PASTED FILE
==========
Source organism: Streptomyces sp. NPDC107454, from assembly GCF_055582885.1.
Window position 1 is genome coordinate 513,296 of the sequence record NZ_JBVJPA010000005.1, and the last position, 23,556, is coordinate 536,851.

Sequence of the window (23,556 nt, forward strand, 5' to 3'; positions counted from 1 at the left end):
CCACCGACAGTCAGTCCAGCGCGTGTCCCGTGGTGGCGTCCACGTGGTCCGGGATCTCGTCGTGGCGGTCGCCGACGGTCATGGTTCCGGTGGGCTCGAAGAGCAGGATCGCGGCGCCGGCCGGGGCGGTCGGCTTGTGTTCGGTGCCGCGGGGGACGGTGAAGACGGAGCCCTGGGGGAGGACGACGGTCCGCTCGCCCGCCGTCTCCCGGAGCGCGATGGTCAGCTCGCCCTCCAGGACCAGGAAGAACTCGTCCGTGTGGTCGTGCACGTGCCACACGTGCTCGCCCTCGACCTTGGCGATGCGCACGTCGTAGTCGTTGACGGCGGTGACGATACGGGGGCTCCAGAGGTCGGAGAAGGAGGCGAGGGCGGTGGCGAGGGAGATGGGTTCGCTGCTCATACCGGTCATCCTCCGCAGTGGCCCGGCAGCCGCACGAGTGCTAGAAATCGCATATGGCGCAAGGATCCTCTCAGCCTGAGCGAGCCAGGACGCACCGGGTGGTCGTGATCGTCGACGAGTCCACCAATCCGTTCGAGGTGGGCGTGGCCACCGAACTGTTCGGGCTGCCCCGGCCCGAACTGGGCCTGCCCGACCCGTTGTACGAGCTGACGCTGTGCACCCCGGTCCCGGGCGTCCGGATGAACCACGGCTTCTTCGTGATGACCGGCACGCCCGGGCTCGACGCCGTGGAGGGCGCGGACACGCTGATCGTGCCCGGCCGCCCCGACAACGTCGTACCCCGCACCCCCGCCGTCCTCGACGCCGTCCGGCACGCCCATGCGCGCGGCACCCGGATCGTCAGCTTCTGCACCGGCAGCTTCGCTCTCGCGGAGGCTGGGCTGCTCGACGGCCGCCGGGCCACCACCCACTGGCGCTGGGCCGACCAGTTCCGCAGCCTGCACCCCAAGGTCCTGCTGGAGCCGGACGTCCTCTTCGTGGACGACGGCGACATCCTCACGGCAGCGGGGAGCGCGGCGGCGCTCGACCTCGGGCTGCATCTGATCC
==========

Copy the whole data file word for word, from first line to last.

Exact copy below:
Source organism: Streptomyces sp. NPDC107454, from assembly GCF_055582885.1.
Window position 1 is genome coordinate 513,296 of the sequence record NZ_JBVJPA010000005.1, and the last position, 23,556, is coordinate 536,851.

Sequence of the window (23,556 nt, forward strand, 5' to 3'; positions counted from 1 at the left end):
CCACCGACAGTCAGTCCAGCGCGTGTCCCGTGGTGGCGTCCACGTGGTCCGGGATCTCGTCGTGGCGGTCGCCGACGGTCATGGTTCCGGTGGGCTCGAAGAGCAGGATCGCGGCGCCGGCCGGGGCGGTCGGCTTGTGTTCGGTGCCGCGGGGGACGGTGAAGACGGAGCCCTGGGGGAGGACGACGGTCCGCTCGCCCGCCGTCTCCCGGAGCGCGATGGTCAGCTCGCCCTCCAGGACCAGGAAGAACTCGTCCGTGTGGTCGTGCACGTGCCACACGTGCTCGCCCTCGACCTTGGCGATGCGCACGTCGTAGTCGTTGACGGCGGTGACGATACGGGGGCTCCAGAGGTCGGAGAAGGAGGCGAGGGCGGTGGCGAGGGAGATGGGTTCGCTGCTCATACCGGTCATCCTCCGCAGTGGCCCGGCAGCCGCACGAGTGCTAGAAATCGCATATGGCGCAAGGATCCTCTCAGCCTGAGCGAGCCAGGACGCACCGGGTGGTCGTGATCGTCGACGAGTCCACCAATCCGTTCGAGGTGGGCGTGGCCACCGAACTGTTCGGGCTGCCCCGGCCCGAACTGGGCCTGCCCGACCCGTTGTACGAGCTGACGCTGTGCACCCCGGTCCCGGGCGTCCGGATGAACCACGGCTTCTTCGTGATGACCGGCACGCCCGGGCTCGACGCCGTGGAGGGCGCGGACACGCTGATCGTGCCCGGCCGCCCCGACAACGTCGTACCCCGCACCCCCGCCGTCCTCGACGCCGTCCGGCACGCCCATGCGCGCGGCACCCGGATCGTCAGCTTCTGCACCGGCAGCTTCGCTCTCGCGGAGGCTGGGCTGCTCGACGGCCGCCGGGCCACCACCCACTGGCGCTGGGCCGACCAGTTCCGCAGCCTGCACCCCAAGGTCCTGCTGGAGCCGGACGTCCTCTTCGTGGACGACGGCGACATCCTCACGGCAGCGGGGAGCGCGGCGGCGCTCGACCTCGGGCTGCATCTGATCC